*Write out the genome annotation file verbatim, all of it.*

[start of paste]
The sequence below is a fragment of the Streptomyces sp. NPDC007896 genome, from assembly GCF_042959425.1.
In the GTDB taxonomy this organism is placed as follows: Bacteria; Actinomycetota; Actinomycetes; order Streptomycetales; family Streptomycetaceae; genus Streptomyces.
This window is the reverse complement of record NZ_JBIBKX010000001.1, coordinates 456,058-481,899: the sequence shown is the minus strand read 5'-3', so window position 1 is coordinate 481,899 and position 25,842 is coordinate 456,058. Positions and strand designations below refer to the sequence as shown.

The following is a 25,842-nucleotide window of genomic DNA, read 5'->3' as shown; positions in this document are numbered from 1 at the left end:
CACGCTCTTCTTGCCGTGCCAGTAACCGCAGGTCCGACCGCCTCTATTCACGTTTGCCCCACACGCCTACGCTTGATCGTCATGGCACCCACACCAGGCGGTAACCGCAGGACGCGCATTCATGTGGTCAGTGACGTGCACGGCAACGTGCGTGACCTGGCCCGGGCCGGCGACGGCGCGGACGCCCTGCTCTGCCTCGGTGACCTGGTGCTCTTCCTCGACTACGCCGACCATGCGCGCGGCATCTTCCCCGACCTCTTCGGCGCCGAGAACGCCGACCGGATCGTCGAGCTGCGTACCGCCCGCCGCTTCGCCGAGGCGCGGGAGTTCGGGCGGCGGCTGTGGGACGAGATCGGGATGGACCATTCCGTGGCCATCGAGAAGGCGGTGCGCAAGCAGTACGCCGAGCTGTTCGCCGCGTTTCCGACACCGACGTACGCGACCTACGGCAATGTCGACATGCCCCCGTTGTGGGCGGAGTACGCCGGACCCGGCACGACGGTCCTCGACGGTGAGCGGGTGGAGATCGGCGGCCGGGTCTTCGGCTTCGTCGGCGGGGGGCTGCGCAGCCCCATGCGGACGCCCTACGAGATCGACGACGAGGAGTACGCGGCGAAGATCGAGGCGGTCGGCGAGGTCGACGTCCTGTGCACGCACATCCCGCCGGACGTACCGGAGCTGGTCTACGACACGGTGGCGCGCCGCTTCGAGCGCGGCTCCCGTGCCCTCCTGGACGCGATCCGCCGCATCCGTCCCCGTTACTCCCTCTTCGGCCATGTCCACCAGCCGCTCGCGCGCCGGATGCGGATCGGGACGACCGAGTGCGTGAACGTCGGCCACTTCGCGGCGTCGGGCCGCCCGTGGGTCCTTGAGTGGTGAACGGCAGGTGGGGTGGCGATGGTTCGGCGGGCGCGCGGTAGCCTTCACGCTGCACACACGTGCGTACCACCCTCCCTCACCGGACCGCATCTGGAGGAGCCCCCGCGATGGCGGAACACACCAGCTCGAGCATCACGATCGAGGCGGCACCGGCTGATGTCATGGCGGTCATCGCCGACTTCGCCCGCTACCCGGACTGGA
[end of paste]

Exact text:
The sequence below is a fragment of the Streptomyces sp. NPDC007896 genome, from assembly GCF_042959425.1.
In the GTDB taxonomy this organism is placed as follows: Bacteria; Actinomycetota; Actinomycetes; order Streptomycetales; family Streptomycetaceae; genus Streptomyces.
This window is the reverse complement of record NZ_JBIBKX010000001.1, coordinates 456,058-481,899: the sequence shown is the minus strand read 5'-3', so window position 1 is coordinate 481,899 and position 25,842 is coordinate 456,058. Positions and strand designations below refer to the sequence as shown.

The following is a 25,842-nucleotide window of genomic DNA, read 5'->3' as shown; positions in this document are numbered from 1 at the left end:
CACGCTCTTCTTGCCGTGCCAGTAACCGCAGGTCCGACCGCCTCTATTCACGTTTGCCCCACACGCCTACGCTTGATCGTCATGGCACCCACACCAGGCGGTAACCGCAGGACGCGCATTCATGTGGTCAGTGACGTGCACGGCAACGTGCGTGACCTGGCCCGGGCCGGCGACGGCGCGGACGCCCTGCTCTGCCTCGGTGACCTGGTGCTCTTCCTCGACTACGCCGACCATGCGCGCGGCATCTTCCCCGACCTCTTCGGCGCCGAGAACGCCGACCGGATCGTCGAGCTGCGTACCGCCCGCCGCTTCGCCGAGGCGCGGGAGTTCGGGCGGCGGCTGTGGGACGAGATCGGGATGGACCATTCCGTGGCCATCGAGAAGGCGGTGCGCAAGCAGTACGCCGAGCTGTTCGCCGCGTTTCCGACACCGACGTACGCGACCTACGGCAATGTCGACATGCCCCCGTTGTGGGCGGAGTACGCCGGACCCGGCACGACGGTCCTCGACGGTGAGCGGGTGGAGATCGGCGGCCGGGTCTTCGGCTTCGTCGGCGGGGGGCTGCGCAGCCCCATGCGGACGCCCTACGAGATCGACGACGAGGAGTACGCGGCGAAGATCGAGGCGGTCGGCGAGGTCGACGTCCTGTGCACGCACATCCCGCCGGACGTACCGGAGCTGGTCTACGACACGGTGGCGCGCCGCTTCGAGCGCGGCTCCCGTGCCCTCCTGGACGCGATCCGCCGCATCCGTCCCCGTTACTCCCTCTTCGGCCATGTCCACCAGCCGCTCGCGCGCCGGATGCGGATCGGGACGACCGAGTGCGTGAACGTCGGCCACTTCGCGGCGTCGGGCCGCCCGTGGGTCCTTGAGTGGTGAACGGCAGGTGGGGTGGCGATGGTTCGGCGGGCGCGCGGTAGCCTTCACGCTGCACACACGTGCGTACCACCCTCCCTCACCGGACCGCATCTGGAGGAGCCCCCGCGATGGCGGAACACACCAGCTCGAGCATCACGATCGAGGCGGCACCGGCTGATGTCATGGCGGTCATCGCCGACTTCGCCCGCTACCCGGACTGGA